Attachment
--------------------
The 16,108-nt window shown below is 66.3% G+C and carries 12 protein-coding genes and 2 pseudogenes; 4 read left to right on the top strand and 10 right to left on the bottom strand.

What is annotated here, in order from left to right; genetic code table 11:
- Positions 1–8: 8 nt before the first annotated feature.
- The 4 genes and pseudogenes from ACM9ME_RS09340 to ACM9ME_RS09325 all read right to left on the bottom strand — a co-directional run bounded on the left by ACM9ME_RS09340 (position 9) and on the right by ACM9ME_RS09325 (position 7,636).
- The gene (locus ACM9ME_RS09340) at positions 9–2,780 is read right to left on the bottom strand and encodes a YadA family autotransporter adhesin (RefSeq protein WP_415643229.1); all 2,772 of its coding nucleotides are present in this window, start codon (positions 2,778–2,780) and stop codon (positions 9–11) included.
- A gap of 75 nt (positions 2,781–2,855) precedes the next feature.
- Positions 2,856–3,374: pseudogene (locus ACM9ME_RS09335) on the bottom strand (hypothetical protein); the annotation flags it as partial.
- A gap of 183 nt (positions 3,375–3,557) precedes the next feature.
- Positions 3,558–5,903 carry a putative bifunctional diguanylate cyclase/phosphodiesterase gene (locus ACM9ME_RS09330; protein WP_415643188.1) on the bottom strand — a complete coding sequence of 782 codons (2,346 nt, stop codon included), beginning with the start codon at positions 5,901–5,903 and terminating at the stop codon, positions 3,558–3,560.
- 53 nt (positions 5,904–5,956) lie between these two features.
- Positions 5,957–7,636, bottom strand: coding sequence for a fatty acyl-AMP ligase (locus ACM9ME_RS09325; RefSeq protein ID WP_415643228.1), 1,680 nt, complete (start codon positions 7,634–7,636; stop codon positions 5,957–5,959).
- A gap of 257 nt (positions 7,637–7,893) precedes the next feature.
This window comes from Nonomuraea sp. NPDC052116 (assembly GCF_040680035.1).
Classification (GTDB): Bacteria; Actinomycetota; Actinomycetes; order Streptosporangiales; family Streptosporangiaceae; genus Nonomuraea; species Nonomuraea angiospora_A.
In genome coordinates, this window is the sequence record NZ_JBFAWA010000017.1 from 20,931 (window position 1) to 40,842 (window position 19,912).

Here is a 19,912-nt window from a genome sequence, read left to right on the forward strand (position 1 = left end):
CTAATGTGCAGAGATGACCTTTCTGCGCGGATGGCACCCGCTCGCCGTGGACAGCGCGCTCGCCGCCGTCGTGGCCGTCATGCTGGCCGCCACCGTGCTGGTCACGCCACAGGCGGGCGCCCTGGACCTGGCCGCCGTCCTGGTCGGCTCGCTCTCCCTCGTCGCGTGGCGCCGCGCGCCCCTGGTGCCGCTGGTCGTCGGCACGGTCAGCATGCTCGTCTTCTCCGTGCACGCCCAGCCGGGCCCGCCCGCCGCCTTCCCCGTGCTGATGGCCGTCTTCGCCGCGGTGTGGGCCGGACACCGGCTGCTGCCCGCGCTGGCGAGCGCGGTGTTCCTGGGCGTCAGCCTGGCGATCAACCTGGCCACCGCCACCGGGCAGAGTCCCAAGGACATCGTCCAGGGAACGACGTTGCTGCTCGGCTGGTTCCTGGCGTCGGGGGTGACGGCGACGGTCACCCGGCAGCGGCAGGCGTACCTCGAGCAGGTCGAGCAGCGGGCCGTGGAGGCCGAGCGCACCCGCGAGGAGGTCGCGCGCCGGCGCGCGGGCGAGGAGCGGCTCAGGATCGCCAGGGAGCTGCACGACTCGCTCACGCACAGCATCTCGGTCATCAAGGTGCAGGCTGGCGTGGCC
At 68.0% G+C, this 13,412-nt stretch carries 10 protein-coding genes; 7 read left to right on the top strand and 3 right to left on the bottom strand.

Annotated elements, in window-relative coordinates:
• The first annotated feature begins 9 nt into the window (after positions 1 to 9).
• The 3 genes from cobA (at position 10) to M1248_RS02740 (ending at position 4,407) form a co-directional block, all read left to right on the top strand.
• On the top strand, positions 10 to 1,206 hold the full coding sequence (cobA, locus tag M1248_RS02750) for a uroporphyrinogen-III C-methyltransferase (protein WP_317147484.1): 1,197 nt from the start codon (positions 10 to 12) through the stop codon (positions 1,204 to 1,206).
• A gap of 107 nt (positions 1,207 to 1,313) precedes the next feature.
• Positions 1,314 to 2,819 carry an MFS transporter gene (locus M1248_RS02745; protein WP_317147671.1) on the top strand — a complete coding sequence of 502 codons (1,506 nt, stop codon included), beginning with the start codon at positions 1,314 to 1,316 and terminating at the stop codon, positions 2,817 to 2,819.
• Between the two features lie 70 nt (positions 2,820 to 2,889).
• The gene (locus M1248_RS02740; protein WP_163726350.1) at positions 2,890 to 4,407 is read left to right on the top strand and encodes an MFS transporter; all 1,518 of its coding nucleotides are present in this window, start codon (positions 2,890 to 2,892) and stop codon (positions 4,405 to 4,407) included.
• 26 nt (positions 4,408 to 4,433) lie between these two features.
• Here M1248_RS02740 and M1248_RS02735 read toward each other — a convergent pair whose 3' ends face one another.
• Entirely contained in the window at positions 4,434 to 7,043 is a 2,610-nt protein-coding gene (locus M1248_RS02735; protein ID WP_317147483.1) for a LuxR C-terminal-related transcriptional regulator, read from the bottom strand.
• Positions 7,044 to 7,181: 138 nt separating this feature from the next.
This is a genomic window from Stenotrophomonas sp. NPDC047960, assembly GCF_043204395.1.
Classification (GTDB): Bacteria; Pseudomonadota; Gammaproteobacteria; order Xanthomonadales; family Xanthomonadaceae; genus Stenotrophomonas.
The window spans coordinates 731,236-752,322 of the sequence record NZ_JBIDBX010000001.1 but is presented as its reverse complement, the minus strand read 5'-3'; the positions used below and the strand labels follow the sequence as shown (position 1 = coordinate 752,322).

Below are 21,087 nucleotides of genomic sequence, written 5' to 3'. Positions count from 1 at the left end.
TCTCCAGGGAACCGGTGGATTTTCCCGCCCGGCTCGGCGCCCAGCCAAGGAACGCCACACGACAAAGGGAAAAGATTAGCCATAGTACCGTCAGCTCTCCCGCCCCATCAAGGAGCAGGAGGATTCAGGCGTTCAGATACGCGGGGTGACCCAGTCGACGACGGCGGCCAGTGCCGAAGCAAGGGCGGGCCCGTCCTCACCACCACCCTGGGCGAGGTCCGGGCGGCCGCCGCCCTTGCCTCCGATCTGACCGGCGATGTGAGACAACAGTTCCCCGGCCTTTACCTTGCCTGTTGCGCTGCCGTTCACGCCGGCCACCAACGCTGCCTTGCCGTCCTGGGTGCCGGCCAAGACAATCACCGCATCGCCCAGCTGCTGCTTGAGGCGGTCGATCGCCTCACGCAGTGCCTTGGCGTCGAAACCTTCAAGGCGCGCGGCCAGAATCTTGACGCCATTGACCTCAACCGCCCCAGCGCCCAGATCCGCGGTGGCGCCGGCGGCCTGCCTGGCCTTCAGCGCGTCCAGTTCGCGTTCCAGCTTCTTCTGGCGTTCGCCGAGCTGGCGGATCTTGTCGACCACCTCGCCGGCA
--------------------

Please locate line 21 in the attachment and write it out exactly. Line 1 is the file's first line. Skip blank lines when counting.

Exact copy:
• The 3 genes from cobA (at position 10) to M1248_RS02740 (ending at position 4,407) form a co-directional block, all read left to right on the top strand.